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The Cabinet of Dr. Caligari

The Cabinet of Dr. Caligari

Das Kabinett des Doktor Caligari

Robert Wiene

Germany, 1920

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Review by Ian Johnston

Posted on 21 October 2005

Source Image DVD

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The Cabinet of Dr. Caligari is the defining, trailblazing work of German Expressionist cinema. Its historical value is assured, but for viewers today does it have anything more to offer? While neither ignored nor forgotten, it certainly seems to have fallen from the high critical favour it once met. There was a time when Caligari was placed in a central position along with Battleship Potemkin in the development of the art of film, but I doubt that anyone is going to argue that today, despite all the fascination and appeal that the film’s Expressionist “look” may generate.

Truth to tell, the plot is rather thin and creaky, although with a certain quaint charm, and the actors portraying Francis, Alan and Jane indulge in more of that kind of overexpressive silent film histrionics (for example, when Francis tells Jane of Alan’s murder) than is comfortable for modern audiences. But the Expressionist sets still exert a grip on the audience, evoking Caligari’s world of fear and horror with remarkable effect.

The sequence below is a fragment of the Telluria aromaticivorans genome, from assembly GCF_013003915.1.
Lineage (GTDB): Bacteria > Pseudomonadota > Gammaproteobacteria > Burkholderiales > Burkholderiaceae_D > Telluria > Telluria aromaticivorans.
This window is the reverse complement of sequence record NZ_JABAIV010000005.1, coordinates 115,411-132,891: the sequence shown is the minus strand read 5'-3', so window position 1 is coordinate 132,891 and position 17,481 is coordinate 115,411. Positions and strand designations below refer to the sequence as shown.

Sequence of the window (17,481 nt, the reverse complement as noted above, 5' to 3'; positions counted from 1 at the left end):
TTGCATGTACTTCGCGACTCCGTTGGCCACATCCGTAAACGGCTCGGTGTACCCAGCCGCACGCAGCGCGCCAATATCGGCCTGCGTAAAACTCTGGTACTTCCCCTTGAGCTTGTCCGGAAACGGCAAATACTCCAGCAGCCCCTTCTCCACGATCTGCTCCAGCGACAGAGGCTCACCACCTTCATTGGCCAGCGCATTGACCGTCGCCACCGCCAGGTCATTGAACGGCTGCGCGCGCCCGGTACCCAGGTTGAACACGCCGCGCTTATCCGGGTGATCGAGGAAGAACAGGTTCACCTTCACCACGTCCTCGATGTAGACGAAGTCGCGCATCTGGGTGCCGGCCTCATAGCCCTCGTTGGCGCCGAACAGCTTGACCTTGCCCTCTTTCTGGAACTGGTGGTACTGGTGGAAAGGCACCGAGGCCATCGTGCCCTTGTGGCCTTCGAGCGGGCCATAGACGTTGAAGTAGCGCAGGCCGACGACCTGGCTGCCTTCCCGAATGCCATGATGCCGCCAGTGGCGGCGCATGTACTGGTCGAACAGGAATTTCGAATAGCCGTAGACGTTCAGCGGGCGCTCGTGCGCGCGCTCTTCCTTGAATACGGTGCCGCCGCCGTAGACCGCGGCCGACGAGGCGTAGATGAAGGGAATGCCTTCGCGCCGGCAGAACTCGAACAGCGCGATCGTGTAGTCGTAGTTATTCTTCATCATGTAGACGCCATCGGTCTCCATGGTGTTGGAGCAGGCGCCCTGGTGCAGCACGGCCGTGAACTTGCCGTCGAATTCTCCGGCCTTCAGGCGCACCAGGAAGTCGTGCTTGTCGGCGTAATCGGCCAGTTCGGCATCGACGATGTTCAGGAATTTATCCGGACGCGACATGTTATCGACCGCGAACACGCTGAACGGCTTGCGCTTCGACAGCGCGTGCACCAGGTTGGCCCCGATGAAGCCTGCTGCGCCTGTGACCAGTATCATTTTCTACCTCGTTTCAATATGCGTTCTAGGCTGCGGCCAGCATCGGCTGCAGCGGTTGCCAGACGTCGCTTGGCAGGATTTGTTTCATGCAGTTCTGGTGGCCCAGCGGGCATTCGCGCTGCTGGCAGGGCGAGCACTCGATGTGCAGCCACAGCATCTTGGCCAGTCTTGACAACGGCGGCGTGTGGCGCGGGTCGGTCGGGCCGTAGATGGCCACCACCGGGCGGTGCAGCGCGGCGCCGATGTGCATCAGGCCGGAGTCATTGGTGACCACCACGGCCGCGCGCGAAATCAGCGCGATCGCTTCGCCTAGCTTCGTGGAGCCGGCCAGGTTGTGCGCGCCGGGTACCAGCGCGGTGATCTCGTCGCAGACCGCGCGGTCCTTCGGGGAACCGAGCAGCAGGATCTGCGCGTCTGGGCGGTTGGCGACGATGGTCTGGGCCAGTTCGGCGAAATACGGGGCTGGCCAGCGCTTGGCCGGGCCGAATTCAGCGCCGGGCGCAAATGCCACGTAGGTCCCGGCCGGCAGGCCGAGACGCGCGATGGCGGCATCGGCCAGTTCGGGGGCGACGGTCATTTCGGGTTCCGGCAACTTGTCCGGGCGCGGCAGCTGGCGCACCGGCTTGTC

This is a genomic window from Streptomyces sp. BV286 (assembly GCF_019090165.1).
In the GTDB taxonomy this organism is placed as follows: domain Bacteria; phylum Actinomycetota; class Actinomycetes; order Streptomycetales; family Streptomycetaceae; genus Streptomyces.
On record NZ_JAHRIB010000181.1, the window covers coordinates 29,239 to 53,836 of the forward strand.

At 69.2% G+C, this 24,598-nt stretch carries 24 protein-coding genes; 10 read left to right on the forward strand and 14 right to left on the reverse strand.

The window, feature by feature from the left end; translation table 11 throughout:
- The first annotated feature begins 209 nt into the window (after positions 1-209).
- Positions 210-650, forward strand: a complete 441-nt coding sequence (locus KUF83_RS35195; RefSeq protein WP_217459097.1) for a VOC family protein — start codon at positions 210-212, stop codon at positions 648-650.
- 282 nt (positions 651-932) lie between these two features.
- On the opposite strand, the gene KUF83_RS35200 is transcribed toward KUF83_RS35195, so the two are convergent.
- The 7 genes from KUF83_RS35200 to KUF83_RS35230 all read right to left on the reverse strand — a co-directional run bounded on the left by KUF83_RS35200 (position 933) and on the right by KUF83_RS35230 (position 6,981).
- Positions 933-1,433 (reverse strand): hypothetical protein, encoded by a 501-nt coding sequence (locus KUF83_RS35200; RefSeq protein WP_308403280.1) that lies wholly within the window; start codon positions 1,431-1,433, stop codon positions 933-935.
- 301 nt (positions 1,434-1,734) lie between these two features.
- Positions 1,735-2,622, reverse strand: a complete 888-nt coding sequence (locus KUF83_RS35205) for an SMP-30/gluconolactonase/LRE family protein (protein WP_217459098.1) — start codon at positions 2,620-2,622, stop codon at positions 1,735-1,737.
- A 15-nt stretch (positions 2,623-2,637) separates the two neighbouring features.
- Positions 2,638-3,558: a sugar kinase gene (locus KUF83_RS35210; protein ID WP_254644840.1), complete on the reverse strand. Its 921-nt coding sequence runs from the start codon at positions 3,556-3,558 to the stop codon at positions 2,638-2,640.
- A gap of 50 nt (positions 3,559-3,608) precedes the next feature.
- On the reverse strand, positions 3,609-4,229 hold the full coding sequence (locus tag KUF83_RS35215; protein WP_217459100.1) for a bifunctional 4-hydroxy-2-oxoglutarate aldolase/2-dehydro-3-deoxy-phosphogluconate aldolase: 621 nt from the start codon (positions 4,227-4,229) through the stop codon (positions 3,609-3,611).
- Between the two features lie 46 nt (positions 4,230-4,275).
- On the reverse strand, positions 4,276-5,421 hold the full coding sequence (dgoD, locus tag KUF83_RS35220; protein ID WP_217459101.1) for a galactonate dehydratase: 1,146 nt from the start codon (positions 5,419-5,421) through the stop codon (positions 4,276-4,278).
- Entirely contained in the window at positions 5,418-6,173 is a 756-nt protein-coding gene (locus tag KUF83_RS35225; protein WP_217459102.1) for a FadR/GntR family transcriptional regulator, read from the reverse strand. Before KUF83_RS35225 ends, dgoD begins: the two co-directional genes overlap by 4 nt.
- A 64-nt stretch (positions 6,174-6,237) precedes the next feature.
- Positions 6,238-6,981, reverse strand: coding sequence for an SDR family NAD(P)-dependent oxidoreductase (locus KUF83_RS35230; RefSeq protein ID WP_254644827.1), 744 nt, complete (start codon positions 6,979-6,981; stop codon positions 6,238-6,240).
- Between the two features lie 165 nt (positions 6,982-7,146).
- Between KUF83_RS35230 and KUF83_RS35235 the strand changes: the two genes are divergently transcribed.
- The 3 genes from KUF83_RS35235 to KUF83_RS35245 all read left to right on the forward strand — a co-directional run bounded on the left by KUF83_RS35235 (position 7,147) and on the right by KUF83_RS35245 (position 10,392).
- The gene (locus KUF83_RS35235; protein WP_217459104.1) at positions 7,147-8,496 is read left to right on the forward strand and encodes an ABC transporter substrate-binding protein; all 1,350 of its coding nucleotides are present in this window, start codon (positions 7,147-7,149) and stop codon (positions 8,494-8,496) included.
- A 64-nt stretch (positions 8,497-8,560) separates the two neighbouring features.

In addition, although a lot of the set-ups follow the flat proscenium style of the day (so, a wide shot will cut to a closer-in medium shot, followed by a return to the original wide shot without any change in angle), director Robert Wiene on occasions places his actors very expressively within the shot. Two examples: when Francis goes to Alan’s room after his murder there’s a single shot with Francis’s face “in close-up” in the right foreground and the landlady crouched over in the rear on the left — giving a very striking sense of their feelings of shock and horror. Or, much later in the film, at the mental asylum, there’s the very effective composition of Francis in black seated in the director’s room at the bottom centre of the frame, with the three doctors behind him, standing and all dressed in white.

Finally, two acting performances still work to great effect today, Werner Krauss as Caligari and Conrad Veidt as Cesare, both of whom came to the film with experience in Expressionist theatre. Krauss with his dark cloak and top hat, eyes rimmed with black working as a mirror-image of his glasses, evokes a fascinating otherworldly appearance. He’s physically at odds with the world around him. His body jerks, twists, and shifts; it moves so much more slowly than the other figures around him. In the scene with the town clerk, although the setting is Expressionist, above all in the unnatural and comic height of the town clerk’s stool, the town clerk himself moves entirely naturalistically. Caligari is anything but — moving at half his speed, and even at one point executing a jerky, crab-like side movement across the room.